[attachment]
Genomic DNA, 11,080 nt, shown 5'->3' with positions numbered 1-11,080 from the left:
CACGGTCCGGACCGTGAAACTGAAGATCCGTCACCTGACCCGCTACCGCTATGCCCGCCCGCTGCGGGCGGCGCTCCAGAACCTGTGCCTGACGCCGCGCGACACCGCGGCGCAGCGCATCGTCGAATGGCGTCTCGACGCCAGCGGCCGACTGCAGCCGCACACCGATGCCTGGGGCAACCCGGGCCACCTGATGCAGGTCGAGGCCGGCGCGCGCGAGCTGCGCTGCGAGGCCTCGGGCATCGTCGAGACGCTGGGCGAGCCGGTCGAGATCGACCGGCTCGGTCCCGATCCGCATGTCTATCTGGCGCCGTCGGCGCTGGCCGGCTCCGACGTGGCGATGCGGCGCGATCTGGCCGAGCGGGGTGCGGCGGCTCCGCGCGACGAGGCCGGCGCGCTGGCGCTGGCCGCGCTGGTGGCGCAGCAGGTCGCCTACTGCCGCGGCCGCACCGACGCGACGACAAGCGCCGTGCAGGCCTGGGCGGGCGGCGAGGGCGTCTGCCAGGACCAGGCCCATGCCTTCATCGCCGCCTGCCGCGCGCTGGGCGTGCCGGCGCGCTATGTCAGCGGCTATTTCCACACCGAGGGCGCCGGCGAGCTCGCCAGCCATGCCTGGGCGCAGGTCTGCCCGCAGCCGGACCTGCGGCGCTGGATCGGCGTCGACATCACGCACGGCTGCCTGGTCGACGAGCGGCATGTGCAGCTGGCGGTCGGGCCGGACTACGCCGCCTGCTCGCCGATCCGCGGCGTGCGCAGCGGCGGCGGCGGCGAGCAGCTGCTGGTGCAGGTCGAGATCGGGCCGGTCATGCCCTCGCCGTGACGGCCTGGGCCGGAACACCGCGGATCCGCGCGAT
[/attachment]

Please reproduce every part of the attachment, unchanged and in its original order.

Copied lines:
Genomic DNA, 11,080 nt, shown 5'->3' with positions numbered 1-11,080 from the left:
CACGGTCCGGACCGTGAAACTGAAGATCCGTCACCTGACCCGCTACCGCTATGCCCGCCCGCTGCGGGCGGCGCTCCAGAACCTGTGCCTGACGCCGCGCGACACCGCGGCGCAGCGCATCGTCGAATGGCGTCTCGACGCCAGCGGCCGACTGCAGCCGCACACCGATGCCTGGGGCAACCCGGGCCACCTGATGCAGGTCGAGGCCGGCGCGCGCGAGCTGCGCTGCGAGGCCTCGGGCATCGTCGAGACGCTGGGCGAGCCGGTCGAGATCGACCGGCTCGGTCCCGATCCGCATGTCTATCTGGCGCCGTCGGCGCTGGCCGGCTCCGACGTGGCGATGCGGCGCGATCTGGCCGAGCGGGGTGCGGCGGCTCCGCGCGACGAGGCCGGCGCGCTGGCGCTGGCCGCGCTGGTGGCGCAGCAGGTCGCCTACTGCCGCGGCCGCACCGACGCGACGACAAGCGCCGTGCAGGCCTGGGCGGGCGGCGAGGGCGTCTGCCAGGACCAGGCCCATGCCTTCATCGCCGCCTGCCGCGCGCTGGGCGTGCCGGCGCGCTATGTCAGCGGCTATTTCCACACCGAGGGCGCCGGCGAGCTCGCCAGCCATGCCTGGGCGCAGGTCTGCCCGCAGCCGGACCTGCGGCGCTGGATCGGCGTCGACATCACGCACGGCTGCCTGGTCGACGAGCGGCATGTGCAGCTGGCGGTCGGGCCGGACTACGCCGCCTGCTCGCCGATCCGCGGCGTGCGCAGCGGCGGCGGCGGCGAGCAGCTGCTGGTGCAGGTCGAGATCGGGCCGGTCATGCCCTCGCCGTGACGGCCTGGGCCGGAACACCGCGGATCCGCGCGAT